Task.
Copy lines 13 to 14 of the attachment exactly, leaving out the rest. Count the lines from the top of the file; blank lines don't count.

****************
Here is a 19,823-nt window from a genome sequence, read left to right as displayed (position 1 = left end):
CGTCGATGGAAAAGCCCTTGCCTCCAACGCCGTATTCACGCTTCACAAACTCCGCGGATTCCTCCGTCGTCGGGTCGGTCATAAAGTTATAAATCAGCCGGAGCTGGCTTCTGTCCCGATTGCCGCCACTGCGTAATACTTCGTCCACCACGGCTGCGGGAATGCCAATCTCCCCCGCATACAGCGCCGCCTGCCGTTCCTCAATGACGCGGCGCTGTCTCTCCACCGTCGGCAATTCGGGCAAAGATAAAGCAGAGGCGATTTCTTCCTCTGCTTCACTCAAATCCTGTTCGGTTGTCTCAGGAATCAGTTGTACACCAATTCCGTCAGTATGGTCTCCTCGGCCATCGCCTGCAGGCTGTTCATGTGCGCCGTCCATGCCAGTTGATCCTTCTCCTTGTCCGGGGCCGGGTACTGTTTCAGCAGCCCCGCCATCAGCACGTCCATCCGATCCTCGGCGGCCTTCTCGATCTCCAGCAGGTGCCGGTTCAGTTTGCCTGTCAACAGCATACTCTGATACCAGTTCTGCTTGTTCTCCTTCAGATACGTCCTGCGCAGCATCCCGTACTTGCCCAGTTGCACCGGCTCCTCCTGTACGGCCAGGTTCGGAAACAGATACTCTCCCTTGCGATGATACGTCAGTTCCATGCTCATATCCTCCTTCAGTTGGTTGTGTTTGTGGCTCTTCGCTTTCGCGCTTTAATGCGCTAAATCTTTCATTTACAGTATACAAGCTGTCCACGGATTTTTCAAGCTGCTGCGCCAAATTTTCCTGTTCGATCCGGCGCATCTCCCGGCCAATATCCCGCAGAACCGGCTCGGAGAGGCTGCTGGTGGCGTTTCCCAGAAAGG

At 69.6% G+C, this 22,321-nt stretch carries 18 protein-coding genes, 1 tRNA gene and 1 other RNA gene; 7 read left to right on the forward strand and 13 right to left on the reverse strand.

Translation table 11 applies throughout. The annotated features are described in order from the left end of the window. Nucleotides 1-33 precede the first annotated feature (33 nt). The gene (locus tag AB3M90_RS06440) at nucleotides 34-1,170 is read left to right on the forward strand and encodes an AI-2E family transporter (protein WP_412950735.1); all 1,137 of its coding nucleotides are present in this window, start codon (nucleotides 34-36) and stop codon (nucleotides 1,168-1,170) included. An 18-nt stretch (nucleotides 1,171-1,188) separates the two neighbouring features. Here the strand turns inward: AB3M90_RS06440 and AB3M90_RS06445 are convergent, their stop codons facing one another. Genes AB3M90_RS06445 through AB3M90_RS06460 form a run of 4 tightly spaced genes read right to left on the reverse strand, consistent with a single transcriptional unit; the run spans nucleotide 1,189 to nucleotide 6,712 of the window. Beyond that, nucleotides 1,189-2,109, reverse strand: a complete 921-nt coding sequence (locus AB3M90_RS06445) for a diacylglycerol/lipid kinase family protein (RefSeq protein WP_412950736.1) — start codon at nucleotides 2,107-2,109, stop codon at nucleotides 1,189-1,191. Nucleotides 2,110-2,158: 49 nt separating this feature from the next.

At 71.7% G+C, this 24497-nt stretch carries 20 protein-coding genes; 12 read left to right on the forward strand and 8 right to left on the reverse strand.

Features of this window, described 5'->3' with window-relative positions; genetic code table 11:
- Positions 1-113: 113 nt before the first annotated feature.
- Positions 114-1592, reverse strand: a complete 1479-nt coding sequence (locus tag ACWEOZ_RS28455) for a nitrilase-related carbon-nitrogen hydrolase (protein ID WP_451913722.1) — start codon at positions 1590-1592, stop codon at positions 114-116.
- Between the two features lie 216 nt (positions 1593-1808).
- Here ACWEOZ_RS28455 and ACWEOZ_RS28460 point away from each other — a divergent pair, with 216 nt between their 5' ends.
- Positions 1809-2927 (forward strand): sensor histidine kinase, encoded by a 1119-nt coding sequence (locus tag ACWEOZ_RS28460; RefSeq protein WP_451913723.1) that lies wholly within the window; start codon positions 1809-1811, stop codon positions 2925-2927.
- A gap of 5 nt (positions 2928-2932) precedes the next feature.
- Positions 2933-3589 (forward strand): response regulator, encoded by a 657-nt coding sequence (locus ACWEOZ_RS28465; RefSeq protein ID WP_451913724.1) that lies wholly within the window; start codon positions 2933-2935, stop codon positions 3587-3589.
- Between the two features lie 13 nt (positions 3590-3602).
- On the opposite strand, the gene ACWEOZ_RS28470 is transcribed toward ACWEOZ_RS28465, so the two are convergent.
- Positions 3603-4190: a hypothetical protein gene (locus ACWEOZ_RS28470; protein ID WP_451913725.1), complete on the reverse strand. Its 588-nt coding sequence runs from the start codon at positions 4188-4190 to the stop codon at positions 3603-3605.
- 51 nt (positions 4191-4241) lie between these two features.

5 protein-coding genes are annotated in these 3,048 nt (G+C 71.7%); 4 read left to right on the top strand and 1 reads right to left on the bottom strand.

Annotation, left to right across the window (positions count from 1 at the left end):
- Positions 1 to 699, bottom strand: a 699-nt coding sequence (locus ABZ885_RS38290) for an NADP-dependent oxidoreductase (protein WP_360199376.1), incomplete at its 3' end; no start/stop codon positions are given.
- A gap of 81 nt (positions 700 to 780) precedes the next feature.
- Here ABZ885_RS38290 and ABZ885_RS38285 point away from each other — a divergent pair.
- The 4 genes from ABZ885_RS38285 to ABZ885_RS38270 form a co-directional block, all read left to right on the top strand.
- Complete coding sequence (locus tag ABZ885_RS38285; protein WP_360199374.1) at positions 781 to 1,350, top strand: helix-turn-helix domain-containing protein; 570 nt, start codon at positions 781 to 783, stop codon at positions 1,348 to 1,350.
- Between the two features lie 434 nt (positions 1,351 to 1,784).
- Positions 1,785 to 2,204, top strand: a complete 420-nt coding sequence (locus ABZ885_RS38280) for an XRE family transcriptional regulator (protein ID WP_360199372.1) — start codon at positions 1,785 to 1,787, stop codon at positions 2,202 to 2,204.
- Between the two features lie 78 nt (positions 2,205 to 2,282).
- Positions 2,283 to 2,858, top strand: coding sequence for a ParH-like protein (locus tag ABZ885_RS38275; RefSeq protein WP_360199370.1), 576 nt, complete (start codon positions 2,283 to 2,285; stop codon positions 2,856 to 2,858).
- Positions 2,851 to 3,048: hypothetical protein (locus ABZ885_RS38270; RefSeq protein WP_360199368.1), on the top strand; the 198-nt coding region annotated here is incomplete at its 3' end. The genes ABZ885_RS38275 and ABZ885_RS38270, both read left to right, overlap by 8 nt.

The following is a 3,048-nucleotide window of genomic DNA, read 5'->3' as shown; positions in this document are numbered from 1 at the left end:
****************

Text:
- Positions 2933-3589 (forward strand): response regulator, encoded by a 657-nt coding sequence (locus ACWEOZ_RS28465; RefSeq protein ID WP_451913724.1) that lies wholly within the window; start codon positions 2933-2935, stop codon positions 3587-3589.
- Between the two features lie 13 nt (positions 3590-3602).